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Entries in Be Safe (1)

Thursday
Oct182018

12 Traits of Unsafe People

Counselor and Bible teacher Debbie W. Wilson helps people develop relevant faith. She also teaches people practical wisdom from scripture. In this Relationship UPGRADE, Debbie clearly defines a group of people that might harm us.

She asks, "Do you have an unsafe person in your life?"

I (Dawn) do have some people that seem to flash warning signs when I'm with them. Most people have some "unsafe" people in their lives, and sometimes it's hard to know how to respond to them. I'm glad Debbie is tackling this issue.

Debbie continues . . .

Jacob’s father-in-law and employer for twenty years was an unsafe person. Laban’s name means white. But he was a dark cloud for Jacob.

Unsafe people live, work, and worship among us.

They may appear friendly and good. But beneath their scrubbed exterior lies a dark streak.

Laban betrayed his daughter Rachel and Jacob by switching the bride the night of the wedding. He cheated Jacob by changing his wages ten times.

His story helps us identify the unsafe people in our lives.

               12 Traits of Unsafe People

1. Unsafe people use you as long as it benefits them.

Laban wanted Jacob to stay while Jacob made him prosperous (Genesis 30:25-28).

2. Unsafe people are reasonable to your face but undermine you behind your back. 

Laban agreed to give Jacob the spotted and streaked animals as his wages, but he gave them to his sons instead. He thought leaving the solid colored herds would decrease Jacob’s chances to raise spotted animals (Genesis 30:34-36).

3. Unsafe people are threatened by your success and disregard your faithfulness.

Jacob’s growing herds threatened Laban’s sons. Laban’s attitude changed toward Jacob. They forgot Jacob’s work had made them rich (Genesis 31:1-3).

4. Unsafe people can’t thwart God’s blessings or will for you.

Every time Laban changed Jacob’s wages, God intervened.

If Laban said, “The speckled ones will be your wages,” then all the flocks gave birth to speckled young (Genesis 31:4-9).

5. Unsafe people don't determine your well-being.

Rachel and Leah acknowledged the bounty their heavenly Father had provided in spite of their father wronging them (Genesis 31:14-16).

6. Unsafe people are on God’s leash.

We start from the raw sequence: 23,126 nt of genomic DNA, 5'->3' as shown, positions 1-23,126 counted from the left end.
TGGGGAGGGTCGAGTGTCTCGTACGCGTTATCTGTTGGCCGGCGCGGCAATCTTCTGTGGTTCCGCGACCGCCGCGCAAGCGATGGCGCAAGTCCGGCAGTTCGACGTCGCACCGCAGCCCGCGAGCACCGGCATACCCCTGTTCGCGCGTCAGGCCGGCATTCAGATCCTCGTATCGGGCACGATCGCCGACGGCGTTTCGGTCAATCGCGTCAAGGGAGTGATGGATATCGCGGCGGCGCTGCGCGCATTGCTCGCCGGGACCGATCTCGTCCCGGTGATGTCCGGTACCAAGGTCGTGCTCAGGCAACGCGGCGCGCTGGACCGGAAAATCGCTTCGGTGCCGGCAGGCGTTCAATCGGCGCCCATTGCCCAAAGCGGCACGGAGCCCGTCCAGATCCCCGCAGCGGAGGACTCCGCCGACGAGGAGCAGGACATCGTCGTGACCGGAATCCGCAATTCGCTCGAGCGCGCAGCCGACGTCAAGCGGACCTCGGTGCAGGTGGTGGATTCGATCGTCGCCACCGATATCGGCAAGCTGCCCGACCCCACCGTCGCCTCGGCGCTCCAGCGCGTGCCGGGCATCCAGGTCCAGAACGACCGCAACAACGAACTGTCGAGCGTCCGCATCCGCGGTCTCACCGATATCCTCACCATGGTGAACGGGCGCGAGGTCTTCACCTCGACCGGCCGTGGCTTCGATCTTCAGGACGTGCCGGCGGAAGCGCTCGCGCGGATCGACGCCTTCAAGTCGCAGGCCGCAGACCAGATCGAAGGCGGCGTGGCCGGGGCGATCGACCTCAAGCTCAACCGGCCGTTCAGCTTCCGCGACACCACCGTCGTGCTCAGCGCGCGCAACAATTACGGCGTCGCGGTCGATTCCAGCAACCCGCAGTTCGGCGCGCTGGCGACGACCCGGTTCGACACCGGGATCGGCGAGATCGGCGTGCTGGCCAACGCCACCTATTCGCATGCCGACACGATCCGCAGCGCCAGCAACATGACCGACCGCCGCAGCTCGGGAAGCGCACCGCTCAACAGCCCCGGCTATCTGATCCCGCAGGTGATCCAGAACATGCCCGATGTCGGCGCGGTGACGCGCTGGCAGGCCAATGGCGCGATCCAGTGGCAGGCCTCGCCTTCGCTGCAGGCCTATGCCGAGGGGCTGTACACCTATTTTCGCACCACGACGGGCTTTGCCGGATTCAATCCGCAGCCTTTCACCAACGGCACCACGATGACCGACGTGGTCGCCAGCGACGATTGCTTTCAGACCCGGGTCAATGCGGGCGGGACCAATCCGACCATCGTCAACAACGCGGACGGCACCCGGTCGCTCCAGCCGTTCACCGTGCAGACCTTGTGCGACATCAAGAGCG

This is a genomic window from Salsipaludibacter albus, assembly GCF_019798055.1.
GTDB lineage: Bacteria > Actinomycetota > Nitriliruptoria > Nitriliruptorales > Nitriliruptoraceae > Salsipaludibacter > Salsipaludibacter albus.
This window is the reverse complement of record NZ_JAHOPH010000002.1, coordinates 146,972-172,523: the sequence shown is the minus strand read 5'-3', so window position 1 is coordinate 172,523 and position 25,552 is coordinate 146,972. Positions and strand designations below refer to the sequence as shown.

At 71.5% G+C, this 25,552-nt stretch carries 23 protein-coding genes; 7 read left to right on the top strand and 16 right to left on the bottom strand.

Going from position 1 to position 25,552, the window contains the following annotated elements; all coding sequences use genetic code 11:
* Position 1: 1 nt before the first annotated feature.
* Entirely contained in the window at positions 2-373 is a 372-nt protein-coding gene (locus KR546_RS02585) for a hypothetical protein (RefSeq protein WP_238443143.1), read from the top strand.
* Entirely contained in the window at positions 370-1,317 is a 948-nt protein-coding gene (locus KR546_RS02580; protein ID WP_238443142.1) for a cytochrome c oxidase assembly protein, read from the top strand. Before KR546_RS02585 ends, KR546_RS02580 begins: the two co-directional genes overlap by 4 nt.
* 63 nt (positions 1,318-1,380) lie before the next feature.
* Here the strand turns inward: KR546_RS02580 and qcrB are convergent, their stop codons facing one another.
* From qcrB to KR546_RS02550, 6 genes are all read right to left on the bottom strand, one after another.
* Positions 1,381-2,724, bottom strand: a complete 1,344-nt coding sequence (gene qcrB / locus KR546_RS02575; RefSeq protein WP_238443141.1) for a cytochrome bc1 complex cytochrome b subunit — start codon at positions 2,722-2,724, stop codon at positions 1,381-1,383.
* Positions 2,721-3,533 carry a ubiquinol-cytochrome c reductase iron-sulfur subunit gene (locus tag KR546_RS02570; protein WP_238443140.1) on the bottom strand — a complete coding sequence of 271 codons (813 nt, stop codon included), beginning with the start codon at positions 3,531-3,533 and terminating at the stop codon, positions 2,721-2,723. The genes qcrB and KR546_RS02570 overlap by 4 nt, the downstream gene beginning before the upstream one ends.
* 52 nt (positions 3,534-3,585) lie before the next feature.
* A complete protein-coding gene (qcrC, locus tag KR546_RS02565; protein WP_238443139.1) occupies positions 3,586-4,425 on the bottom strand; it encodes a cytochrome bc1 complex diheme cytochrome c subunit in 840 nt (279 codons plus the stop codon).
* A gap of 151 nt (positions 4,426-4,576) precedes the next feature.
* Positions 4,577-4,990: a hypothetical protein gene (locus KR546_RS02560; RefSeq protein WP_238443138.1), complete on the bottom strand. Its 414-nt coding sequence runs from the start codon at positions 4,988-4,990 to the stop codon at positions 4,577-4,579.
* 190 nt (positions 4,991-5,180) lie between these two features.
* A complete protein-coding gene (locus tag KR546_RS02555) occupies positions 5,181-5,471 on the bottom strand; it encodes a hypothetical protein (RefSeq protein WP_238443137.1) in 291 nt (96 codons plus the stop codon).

Jacob was no match for Laban’s men. He didn’t have to be.

God appeared in a dream and stopped Laban from attacking Jacob (Genesis 31:24).

7. Unsafe people manipulate with guilt and shame.

They make you the villain and themselves the victim.

Jacob had the cooperation of his wives (Genesis 31:4-16), but Laban accused him of carrying them off like captives in war.

“You didn’t even let me kiss my grandchildren and daughters goodbye. You have done a foolish thing.” (See Genesis 31:26-28.)

8. Unsafe people's true intentions come out through their unguarded words.

“I have the power to harm you; but God stopped me” (Genesis 31:29).

What? I thought you said Jacob had no cause to run off in secret.

9. Unsafe people are mercenary.

Decisions are based on personal profit—not kindness, relationship, or right and wrong (Genesis 31:38-41).

10. Unsafe people believe they are entitled—me, my, mine! 

Jacob worked twenty years for his wives and flocks.

Laban said, “They’re mine!” (Genesis 31:43).

11. Unsafe people hypocritically accuse you of their ill motives.

Laban said, “If you mistreat my daughters….”

Laban had already wronged Rachel and Leah (Genesis 31:15, 50).

12. Unsafe people are distrustful because they assume you share their ill will.

Laban wanted a watchtower to keep Jacob from harming him and promised he wouldn't pursue Jacob.

Yet, Laban's the one who chased Jacob to harm him and had repeatedly cheated him (Genesis  31:51-52).

Laban debunks the myth we should trust people just because they are family members, authority figures, or claim to be believers.

Don't feel guilty if your caution light flashes when you are around someone.

Ask God for discernment and then boldly heed it.

Eventually, Jacob and his family had to separate from Laban and his sons.

The Bible says:

If it is possible, as far as it depends on you, live at peace with everyone” (Romans 12:18 NIV).

Sadly, sometimes it is not possible to live at peace with some people and be true to our walk with God.

What traits concerning the people with whom you live and work alert you to proceed with caution?

Debbie W. Wilson—drawing from her personal walk with Christ, twenty-four years as a Christian counselor, and decades as a Bible teacher—speaks, writes, and coaches to help others discover relevant faith. She is the author of Little Women, Big God: It's Not the Size of Your Problems, but the Size of Your God and Give Yourself a Break: Discover the Secrets to God's Rest. Find her at her blog, Refreshing Faith.

Graphic adapted, courtesy of MGDboston at Morguefile.